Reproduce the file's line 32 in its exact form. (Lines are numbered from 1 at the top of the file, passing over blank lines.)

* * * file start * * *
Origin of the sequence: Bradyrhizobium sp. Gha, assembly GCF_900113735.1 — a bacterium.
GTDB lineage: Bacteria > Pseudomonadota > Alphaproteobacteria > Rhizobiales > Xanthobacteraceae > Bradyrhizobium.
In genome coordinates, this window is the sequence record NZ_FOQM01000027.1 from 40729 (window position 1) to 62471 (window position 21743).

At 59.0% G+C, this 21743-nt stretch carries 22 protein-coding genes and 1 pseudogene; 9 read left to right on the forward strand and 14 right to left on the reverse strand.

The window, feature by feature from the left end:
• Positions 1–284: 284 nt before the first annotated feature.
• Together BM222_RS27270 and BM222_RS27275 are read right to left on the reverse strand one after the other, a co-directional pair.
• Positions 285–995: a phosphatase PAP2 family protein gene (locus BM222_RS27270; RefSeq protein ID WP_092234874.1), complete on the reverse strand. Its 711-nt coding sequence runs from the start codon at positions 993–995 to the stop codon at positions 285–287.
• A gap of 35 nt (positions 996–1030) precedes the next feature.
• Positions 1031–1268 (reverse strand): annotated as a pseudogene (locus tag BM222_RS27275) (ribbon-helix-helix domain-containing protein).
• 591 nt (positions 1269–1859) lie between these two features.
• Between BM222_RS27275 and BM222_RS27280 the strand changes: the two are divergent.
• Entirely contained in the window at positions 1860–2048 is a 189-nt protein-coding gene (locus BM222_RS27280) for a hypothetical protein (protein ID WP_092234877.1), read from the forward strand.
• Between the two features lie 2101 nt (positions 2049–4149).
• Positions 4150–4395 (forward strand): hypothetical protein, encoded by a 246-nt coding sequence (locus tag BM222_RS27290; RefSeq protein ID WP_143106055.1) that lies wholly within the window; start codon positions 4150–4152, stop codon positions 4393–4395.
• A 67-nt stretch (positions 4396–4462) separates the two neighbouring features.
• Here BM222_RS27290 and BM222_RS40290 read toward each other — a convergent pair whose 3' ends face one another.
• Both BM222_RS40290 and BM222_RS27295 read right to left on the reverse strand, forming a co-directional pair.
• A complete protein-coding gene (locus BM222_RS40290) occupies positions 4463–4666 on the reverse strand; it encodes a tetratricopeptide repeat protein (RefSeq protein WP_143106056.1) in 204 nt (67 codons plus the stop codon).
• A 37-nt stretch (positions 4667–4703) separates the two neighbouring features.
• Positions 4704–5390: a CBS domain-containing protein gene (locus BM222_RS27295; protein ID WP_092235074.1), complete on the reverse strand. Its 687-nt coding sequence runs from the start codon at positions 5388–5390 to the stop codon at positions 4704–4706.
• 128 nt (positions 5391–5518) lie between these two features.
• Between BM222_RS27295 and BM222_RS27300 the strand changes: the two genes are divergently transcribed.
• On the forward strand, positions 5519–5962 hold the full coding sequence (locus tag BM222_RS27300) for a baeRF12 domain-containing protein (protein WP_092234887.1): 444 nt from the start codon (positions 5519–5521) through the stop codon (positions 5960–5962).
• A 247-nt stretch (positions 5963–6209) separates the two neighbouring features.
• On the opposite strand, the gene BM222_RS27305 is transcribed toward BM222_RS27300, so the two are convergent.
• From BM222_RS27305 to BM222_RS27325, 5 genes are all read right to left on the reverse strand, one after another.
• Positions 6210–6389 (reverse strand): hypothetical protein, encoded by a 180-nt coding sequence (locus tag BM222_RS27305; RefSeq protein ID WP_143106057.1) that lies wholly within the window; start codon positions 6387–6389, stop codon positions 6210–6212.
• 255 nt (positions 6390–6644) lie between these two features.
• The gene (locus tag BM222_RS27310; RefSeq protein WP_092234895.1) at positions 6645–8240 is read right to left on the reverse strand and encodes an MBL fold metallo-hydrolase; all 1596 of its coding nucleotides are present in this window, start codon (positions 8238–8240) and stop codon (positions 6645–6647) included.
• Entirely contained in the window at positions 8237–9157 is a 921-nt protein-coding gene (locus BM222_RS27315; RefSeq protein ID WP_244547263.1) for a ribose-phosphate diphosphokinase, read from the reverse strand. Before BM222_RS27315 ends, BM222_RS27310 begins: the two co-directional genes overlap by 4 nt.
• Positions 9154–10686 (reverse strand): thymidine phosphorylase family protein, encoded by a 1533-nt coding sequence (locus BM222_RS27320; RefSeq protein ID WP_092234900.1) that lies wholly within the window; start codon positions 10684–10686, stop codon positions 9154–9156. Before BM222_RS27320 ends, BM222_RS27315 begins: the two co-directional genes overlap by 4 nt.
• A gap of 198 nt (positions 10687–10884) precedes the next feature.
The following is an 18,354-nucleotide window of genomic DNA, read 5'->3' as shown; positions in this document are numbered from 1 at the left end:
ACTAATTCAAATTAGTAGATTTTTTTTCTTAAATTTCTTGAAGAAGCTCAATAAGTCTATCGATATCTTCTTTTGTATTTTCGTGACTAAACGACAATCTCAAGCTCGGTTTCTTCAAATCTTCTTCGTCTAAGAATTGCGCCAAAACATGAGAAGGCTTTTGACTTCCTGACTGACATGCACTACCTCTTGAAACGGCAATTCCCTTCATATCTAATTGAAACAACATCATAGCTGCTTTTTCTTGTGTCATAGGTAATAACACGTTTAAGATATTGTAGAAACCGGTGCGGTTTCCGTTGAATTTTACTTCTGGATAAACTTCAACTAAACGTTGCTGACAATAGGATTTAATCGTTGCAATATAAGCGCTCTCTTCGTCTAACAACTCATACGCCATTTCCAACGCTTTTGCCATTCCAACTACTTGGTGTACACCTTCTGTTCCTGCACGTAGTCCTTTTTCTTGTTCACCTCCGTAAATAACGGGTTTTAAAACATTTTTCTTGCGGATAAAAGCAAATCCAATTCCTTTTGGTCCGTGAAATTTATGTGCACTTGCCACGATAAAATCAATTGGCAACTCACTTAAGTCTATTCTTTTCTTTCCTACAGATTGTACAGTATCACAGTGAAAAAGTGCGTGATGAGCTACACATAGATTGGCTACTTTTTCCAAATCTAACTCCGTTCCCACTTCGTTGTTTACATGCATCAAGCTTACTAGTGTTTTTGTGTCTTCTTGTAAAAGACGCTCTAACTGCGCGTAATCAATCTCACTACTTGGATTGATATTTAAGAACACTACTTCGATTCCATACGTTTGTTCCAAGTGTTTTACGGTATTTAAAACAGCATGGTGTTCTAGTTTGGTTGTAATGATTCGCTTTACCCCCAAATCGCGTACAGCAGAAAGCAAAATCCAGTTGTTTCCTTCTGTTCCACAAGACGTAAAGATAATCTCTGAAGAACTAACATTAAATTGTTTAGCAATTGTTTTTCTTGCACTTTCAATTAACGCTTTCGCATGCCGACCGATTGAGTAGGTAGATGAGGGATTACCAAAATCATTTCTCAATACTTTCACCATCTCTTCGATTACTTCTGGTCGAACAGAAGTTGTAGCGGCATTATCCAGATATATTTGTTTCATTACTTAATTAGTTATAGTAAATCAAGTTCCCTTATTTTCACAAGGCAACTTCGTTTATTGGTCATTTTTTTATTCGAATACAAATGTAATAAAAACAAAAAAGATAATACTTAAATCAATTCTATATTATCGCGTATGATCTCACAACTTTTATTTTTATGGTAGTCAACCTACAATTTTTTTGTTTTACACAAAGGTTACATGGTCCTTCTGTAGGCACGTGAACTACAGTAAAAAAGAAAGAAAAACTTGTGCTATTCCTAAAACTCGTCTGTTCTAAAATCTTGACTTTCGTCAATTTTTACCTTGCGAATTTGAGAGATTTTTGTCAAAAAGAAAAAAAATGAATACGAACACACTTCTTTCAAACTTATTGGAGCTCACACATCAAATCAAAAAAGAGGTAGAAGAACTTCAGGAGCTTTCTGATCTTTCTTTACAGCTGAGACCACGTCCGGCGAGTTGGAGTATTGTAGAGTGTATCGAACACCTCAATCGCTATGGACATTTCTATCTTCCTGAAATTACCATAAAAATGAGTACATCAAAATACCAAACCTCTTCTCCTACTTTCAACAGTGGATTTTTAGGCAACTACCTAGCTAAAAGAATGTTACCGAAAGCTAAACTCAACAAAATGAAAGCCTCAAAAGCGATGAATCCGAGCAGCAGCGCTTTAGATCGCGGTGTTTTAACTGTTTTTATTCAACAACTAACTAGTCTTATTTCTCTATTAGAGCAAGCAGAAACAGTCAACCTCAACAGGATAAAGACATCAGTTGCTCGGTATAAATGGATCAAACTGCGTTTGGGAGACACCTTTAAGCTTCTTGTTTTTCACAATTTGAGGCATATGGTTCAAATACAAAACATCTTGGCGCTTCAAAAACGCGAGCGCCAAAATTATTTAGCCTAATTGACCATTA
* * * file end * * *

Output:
• Positions 9154–10686 (reverse strand): thymidine phosphorylase family protein, encoded by a 1533-nt coding sequence (locus BM222_RS27320; RefSeq protein ID WP_092234900.1) that lies wholly within the window; start codon positions 10684–10686, stop codon positions 9154–9156. Before BM222_RS27320 ends, BM222_RS27315 begins: the two co-directional genes overlap by 4 nt.